Related Features


Your support helps us cover dance in New York City and beyond! Donate now.

DAY IN THE LIFE OF DANCE: DraftWork at Danspace, Curated by Ishmael Houston-Jones

DAY IN THE LIFE OF DANCE: DraftWork at Danspace, Curated by Ishmael Houston-Jones
Miranda Stuck

By Miranda Stuck
View Profile | More From This Author

Published on October 5, 2023
Qween Jean & ms. z tye. Photo by Lily Cohen

With Artistic Input From Nicole Mannarino, Taylor Stanley, and ms. z tye

WHEN: Saturday, September 23, 2023
WHERE: St. Mark's Church-in-the-Bowery, 131 E 10th St, New York, NY

An artist’s first draft  is always exciting to experience. It’s an uncommon privilege to gain insight into the unfiltered creative brain. Danspace Project's presentation of first drafts, the DraftWork series, is well known for its support of individuality, the creative process, and conversation. Curated by award-winning choreographer, improviser, performer and author, Ishmael Houston-Jones, DraftWork hosts informal performances on Saturday afternoons, offering audiences intimate contact with fresh choreographic voices in the historical space of St. Mark's Church. The series, which engages specifically with younger and underrepresented artists, is considered the heart of Danspace’s work.

artists in street clothes sitting on blue chairs in the St. Marks Church space... everyone seems caught in a moment of joyous clapping
DraftWork participants: (L toR) unidentified artist , Nicole Mannarino, Ishmael Houston-Jones, Taylor Stanley, ms. z tye, and Qween Jean. Photo by Miranda Stuck

On September 23, we were presented with three works in progress by three distinctive artists of highly contrasting backgrounds: Nicole Mannarino, Taylor Stanley, and ms. z tye. New York-based choreographer, Mannarino, played experimentally with live sound and improvisation, intertwining instruments and dancers gliding across the floor.

“[DraftWork] presented a lot of questions about what we want our relationship with the audience to be and how we want to consciously be in relation,” said Mannarino.

One of her dancers, Reché Nelson, noted, “I enjoyed the opportunity to witness new works in very fruitful stages…The diversity of each piece was really refreshing.”

dancers in colorful rehearsal clothes spread around the dance floor, one has her back to us, another in profile seems in midst of a jig, in the background a dancer is caught in a jump, while a musican plays a keyboard on the floor with his toes
Nicole Mannarino and company share their work at DraftWork. Photo by Lily Cohen

Presenting their own solo work-in-progress for the first time, New York City Ballet principal dancer, Taylor Stanley, stepped on to the floor with ease and breath.

“It’s a journey towards freedom, which involves conscious awareness,” said Stanley, who comes from a history of perfectionism in classical ballet technique. “I’m allowing open absorption of information and personality, and speaking to myself.” Calmly mesmerizing, Stanley extended their limbs across the vast church space revealing their definition of personal freedom.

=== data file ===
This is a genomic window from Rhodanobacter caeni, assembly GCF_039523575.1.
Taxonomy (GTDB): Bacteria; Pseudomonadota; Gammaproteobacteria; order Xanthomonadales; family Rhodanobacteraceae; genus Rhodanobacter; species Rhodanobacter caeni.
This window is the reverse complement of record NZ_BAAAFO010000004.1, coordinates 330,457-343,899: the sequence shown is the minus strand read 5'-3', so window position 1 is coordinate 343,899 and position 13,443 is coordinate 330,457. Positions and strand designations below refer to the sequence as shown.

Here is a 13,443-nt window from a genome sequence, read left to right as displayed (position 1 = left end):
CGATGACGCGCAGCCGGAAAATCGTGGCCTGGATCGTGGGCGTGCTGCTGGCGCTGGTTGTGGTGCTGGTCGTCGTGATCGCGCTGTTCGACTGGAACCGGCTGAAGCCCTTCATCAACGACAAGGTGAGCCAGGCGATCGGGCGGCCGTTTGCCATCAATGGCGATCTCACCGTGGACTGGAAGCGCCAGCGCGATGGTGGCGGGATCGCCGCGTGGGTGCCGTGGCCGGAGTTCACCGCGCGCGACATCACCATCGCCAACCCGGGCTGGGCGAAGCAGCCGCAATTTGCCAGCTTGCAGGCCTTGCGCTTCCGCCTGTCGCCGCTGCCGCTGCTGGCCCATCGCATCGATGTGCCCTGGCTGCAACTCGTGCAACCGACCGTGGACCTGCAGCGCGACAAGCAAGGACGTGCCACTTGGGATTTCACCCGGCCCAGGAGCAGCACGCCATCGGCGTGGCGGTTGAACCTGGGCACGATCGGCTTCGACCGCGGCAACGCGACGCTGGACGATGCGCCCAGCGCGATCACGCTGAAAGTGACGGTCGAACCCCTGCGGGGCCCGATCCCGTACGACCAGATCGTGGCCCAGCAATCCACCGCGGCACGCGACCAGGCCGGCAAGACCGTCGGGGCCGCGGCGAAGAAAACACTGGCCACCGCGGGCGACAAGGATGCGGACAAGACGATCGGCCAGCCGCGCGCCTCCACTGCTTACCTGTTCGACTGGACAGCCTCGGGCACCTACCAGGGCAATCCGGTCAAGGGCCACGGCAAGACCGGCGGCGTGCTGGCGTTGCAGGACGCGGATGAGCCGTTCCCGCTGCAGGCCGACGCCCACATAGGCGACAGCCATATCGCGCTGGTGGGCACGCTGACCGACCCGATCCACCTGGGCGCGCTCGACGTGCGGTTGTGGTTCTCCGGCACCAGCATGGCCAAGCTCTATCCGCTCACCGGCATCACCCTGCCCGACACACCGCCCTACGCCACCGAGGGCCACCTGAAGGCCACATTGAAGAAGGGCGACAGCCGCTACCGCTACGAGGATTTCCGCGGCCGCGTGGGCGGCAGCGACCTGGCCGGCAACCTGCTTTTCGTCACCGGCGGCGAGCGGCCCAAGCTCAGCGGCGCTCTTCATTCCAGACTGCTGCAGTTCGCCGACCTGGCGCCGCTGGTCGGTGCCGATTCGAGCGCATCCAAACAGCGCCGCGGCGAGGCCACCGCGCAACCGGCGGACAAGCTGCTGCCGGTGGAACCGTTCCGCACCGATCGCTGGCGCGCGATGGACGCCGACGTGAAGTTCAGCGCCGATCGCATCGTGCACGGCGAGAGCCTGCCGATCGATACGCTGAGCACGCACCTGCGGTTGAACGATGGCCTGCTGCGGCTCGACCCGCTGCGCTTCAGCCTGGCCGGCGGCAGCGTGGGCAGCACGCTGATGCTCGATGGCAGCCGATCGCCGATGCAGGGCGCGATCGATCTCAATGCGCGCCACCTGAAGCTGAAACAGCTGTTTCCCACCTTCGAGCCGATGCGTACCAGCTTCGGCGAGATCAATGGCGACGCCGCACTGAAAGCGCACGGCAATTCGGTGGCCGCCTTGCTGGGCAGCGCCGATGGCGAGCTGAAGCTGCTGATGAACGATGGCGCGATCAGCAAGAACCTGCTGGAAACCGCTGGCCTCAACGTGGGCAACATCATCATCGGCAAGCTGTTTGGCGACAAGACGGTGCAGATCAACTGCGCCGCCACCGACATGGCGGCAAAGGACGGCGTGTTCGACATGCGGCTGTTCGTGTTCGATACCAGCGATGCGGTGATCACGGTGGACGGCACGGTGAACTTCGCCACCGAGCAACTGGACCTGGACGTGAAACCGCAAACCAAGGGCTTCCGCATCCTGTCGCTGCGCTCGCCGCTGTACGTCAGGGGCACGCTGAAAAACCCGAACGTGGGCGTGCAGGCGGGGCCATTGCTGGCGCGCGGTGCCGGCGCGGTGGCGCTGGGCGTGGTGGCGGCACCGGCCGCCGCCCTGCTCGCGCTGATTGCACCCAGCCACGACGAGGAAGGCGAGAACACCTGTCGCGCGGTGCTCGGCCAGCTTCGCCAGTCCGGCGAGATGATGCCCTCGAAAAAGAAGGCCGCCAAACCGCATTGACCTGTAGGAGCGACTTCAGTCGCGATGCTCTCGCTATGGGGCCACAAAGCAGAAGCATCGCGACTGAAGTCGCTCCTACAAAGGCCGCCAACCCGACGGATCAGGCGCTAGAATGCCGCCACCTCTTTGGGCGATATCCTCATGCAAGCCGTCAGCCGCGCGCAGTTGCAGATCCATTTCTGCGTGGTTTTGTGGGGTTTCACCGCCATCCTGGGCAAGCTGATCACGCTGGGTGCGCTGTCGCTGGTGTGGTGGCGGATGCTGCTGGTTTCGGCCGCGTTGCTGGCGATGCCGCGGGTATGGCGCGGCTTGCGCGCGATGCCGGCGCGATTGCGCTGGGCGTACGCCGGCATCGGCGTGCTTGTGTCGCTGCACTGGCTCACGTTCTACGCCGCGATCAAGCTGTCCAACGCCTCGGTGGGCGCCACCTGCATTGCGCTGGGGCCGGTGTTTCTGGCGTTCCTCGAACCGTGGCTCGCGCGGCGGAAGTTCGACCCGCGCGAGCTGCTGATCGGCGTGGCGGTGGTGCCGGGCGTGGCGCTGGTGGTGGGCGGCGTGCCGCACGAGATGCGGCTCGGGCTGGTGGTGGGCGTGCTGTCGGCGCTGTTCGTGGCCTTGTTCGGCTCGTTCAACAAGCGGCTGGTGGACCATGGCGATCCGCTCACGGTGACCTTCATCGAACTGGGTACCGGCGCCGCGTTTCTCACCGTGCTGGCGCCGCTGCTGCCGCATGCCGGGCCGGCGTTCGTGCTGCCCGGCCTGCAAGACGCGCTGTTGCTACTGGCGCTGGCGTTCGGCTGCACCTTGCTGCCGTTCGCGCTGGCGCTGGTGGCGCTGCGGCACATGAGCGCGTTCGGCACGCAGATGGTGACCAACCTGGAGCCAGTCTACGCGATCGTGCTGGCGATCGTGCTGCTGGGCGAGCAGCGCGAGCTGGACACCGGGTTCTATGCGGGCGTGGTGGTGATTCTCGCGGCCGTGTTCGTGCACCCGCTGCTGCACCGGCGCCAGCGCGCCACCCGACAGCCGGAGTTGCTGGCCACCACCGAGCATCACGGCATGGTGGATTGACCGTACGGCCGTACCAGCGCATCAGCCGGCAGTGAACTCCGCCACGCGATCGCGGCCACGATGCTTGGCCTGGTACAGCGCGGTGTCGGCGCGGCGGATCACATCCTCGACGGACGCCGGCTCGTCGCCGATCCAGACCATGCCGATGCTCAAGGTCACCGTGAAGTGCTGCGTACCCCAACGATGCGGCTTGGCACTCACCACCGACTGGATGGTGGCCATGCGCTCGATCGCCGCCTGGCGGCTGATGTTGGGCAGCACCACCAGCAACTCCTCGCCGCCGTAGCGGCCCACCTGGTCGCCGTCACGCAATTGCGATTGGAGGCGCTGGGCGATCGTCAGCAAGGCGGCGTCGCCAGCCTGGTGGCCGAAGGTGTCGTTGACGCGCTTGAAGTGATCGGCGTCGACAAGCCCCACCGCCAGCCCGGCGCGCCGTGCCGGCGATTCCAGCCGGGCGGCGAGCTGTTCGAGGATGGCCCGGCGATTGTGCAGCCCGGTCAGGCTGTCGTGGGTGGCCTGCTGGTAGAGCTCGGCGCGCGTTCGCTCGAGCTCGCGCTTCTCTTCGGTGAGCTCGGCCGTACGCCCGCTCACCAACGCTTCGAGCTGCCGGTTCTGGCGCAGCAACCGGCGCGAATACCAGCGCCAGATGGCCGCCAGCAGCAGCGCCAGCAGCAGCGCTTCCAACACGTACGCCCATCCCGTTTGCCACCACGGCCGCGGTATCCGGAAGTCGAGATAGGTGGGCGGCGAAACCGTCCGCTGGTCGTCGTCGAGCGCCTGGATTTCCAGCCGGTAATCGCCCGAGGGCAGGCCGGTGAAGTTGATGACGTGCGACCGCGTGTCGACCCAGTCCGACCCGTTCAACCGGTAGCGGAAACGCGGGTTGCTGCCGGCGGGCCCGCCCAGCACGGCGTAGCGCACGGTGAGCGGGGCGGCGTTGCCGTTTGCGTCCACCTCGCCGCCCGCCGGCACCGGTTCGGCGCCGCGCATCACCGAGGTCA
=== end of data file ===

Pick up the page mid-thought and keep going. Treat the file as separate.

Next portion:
NYCBallet principal dancer Taylor Stanley in an expansive arabesque. They are  wearing sweats, a baseball shirt , and bandana and is sporting bare feet
Taylor Stanley. Photo by Lily Cohen

Finishing the program was Brooklyn-based artist, ms. z tye, who shared a spoken-word-based performance titled American idoll, which is intended to serve as a queer offering to both LGBTQIA- and BIPOC communities.

“This piece is a cry for help,” said ms. z tye, speaking with intention, grace and authority. Her co-performer, Qween Jean, sat on the American flag speaking into a microphone to respond to ms. z tye with praise and affirmation.

ms. z tye. Photo by Sara Lorusso

The beauty of DraftWork is its allowance of open, free-flowing conversation between creators and spectators. Watching, we are attentively engaged, eager to learn, and invested in the process. As for the artists, said Mannarino directly after her presentation, “Performing my work at Draftworks was exhilarating and an awesome challenge!”

the artists and the audience in the inspirational space of St. Marks Church  and its beautiful and multiple stained glass windows
Danspace's DraftWork in the beautiful St. Marks-in-the-Bowery church. Curator Ishmael Houston-Jones, wearing a light blue green t-shirt, is seated centrally, and talks as artists and audience members listen attentively. Photo by Lily Cohen

The Dance Enthusiast’s DAY IN THE LIFE covers the stories behind dance/performance and creates conversation. For more behind-the-scenes stories from NYC and beyond, click here.

The Dance Enthusiast - News, Reviews, Interviews and an Open Invitation for YOU to join the Dance Conversation.

Related Features

More from this Author